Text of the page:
Things That Have No Place Anymore

In every home, in every estate of a deceased loved one, there are items we have to deal with that don’t seem to have a place with us anymore.  Perhaps they are no longer useful, or the sentiment has worn off.  Maybe there are so many items, there’s no way you can take them all!

After the family comes in and takes what they want, and some of the items have been sold or given away, there are always leftovers that can’t find a home.  Old photos and slides no one wants.  Brittle college diplomas and certificates from the early twentieth century.  Ancient textbooks on everything from WWI nursing to social etiquette to typewriter maintenance.  Old tax returns that need to be shredded and magazines and catalogs that weigh a ton.  Old TV parts, metal bits and pieces, broken appliances that are stuck up in the attic.  Prescription meds, record albums, small appliances, old computer printers and fax machines.

Optimally, these items should have been dealt with a long time ago so it doesn’t put the family in a crisis mode when the time comes.  Old appliances and computers can be recycled, as can the endless paper piles we find.  Metal can be scrapped; $100 is better than hauling it to the trash, right?  Prescription medications need to be dissolved in vinegar before flushed to neutralize the meds, or better yet, dissolve them and place them in a container with old coffee grounds or kitty litter.

These items should be disposed of properly, but it makes us feel guilty when we are throwing away things like old photos or slides.  After all, who has time to go through 10,000 slides from the 1950’s?

Let me share a quick story.  I used to be one who didn’t have time to go through all the family slides … until mom died.  I brought the slides home and at night while watching TV, I used a little light-up viewer I bought on Ebay to see which ones we wanted to keep.  I found a gold mine!  Photos of dad on his ship in the Navy, mom and dad’s engagement in 1953, early baby photos of me and my brother never seen before, photos of all the kids and cousins from long ago.  I had these selected slides made into prints and distributed them to family members.  The thank you letters, emails, and phone calls came pouring in.  It was like they each won a small lottery and were most appreciative to have these never-before-seen photos.  In my case, it was worth the effort.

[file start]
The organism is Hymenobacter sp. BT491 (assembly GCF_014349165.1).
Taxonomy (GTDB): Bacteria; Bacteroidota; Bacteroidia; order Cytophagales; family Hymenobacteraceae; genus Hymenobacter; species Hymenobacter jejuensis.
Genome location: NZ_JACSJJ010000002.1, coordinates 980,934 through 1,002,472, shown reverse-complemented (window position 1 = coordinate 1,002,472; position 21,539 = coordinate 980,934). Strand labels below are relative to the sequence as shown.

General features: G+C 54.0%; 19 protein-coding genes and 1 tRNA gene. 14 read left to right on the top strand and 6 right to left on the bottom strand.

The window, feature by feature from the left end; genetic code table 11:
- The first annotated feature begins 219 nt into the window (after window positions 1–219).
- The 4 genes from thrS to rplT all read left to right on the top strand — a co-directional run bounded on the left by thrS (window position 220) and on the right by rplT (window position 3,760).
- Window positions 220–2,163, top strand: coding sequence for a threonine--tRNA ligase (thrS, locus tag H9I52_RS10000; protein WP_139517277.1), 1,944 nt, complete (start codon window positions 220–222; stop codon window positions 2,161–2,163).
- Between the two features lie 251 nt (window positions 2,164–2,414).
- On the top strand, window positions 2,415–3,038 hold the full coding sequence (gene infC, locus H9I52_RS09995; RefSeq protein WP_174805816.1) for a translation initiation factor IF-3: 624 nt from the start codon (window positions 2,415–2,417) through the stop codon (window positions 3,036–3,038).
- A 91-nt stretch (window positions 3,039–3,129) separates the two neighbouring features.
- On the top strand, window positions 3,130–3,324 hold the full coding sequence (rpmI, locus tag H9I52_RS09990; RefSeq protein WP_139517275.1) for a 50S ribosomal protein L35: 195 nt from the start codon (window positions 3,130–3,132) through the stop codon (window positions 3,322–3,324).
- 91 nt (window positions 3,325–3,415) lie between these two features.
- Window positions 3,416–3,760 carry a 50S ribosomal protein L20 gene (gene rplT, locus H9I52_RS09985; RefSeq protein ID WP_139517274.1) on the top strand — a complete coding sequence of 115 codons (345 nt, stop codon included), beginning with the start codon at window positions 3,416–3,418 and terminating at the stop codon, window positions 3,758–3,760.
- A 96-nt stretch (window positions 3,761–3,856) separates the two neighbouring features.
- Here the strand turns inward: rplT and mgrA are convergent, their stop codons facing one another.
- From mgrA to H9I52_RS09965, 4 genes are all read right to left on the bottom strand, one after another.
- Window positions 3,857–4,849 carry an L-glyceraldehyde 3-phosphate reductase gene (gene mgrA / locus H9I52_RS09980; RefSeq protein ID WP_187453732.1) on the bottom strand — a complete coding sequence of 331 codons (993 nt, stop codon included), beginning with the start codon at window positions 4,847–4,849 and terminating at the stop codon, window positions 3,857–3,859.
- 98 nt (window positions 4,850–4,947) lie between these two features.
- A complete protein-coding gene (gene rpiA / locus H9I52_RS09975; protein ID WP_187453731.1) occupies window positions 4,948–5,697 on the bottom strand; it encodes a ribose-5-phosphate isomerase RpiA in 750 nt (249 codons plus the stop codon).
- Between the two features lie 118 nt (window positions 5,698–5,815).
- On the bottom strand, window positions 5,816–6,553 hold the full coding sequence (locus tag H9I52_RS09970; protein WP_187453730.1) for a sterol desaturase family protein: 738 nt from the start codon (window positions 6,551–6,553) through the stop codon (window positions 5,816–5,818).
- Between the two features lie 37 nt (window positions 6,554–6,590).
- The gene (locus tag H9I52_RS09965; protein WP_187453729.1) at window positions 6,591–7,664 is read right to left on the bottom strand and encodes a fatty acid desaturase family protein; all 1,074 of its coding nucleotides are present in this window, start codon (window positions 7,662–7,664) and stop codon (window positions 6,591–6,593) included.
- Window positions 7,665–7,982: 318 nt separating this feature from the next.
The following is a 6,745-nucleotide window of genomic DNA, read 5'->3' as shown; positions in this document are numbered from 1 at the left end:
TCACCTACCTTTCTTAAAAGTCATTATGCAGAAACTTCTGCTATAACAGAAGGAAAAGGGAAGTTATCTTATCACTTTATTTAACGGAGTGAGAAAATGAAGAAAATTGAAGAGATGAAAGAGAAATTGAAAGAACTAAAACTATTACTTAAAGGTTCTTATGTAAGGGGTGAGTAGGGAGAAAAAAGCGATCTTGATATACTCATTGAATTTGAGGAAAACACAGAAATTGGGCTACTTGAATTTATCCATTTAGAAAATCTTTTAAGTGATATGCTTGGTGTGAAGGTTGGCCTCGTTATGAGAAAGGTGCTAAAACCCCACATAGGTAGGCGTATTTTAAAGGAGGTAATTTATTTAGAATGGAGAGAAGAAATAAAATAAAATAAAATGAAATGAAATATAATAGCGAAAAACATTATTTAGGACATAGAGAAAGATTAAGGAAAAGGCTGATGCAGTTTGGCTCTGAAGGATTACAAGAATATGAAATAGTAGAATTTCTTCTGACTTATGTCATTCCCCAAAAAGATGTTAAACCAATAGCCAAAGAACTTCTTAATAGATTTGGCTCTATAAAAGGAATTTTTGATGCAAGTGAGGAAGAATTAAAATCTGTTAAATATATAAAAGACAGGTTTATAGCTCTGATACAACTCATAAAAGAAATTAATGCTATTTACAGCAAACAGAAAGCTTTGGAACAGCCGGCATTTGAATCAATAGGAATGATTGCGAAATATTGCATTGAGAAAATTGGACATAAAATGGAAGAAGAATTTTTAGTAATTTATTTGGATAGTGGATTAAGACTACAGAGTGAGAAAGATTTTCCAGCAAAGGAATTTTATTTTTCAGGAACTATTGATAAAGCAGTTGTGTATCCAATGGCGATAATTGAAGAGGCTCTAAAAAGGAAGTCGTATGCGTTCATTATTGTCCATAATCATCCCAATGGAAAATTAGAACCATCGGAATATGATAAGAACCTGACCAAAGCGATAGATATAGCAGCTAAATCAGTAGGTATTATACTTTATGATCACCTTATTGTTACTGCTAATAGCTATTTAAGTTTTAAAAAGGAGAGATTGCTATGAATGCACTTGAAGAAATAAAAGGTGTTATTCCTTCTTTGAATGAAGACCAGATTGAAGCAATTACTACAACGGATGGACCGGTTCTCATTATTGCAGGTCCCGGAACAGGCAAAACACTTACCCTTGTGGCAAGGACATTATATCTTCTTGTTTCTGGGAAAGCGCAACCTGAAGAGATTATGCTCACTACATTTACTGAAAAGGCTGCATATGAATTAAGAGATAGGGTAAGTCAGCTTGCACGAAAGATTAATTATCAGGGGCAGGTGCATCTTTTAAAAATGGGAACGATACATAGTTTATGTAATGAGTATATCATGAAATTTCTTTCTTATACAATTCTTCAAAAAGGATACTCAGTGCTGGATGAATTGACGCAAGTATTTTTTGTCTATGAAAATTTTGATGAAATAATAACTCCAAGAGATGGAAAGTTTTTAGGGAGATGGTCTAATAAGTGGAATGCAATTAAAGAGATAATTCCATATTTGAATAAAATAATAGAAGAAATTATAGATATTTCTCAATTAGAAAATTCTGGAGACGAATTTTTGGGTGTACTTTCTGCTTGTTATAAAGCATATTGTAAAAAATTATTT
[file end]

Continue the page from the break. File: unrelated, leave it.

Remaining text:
If family does not claim these items, or there is no family left, sadly, these items either need to be discarded, donated, shredded.  And it’s okay to do that — you have permission to do that.  If no one else wants them or needs them, let them go with respect.

©2014 The Estate Lady®

Julie Hall, The Estate Lady®, is the foremost national expert on personal property in estates, including liquidating, advising, and appraising. http://www.TheEstateLady.com  She is also the Director of American Society of Estate Liquidators®, the national educational and resource organization for estate liquidation. http://www.aselonline.com.

No part of The Estate Lady® blogs, whole or partial, may be used without Julie Hall’s written consent.  Email her at Julie@TheEstateLady.com

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2 CommentsLeave a comment

  1. Odd to see the part about the slides just as I am going through ours…I couldn’t think to get the scanner and TIME, etc. before Dad died, but I have them now and I wanted to get them all copied onto my hard drives, printing a few…so I can have them archived and done. I like the way you ended the article. I am one of those folks who grapples with the “keep or toss” dilemma when it comes to heirlooms and things from the past. Sometimes the guilt factor can indeed create fear of further loss, etc. Hard as it is to do, we do reach the point when we must let go.

  2. You are making me kick myself all over again 😦 :(. Several years ago, I inherited a box of slides from my mother after she moved into a nursing home. It was at a time when I had no time, the task of sorting 100’s of slides was too daunting, the box became a ‘nuisance’ and I chucked it out. Over the past few months, I’ve had recriminations about having done that although there is perishing little I can do about it now. Fortunately, I kept all the photos.


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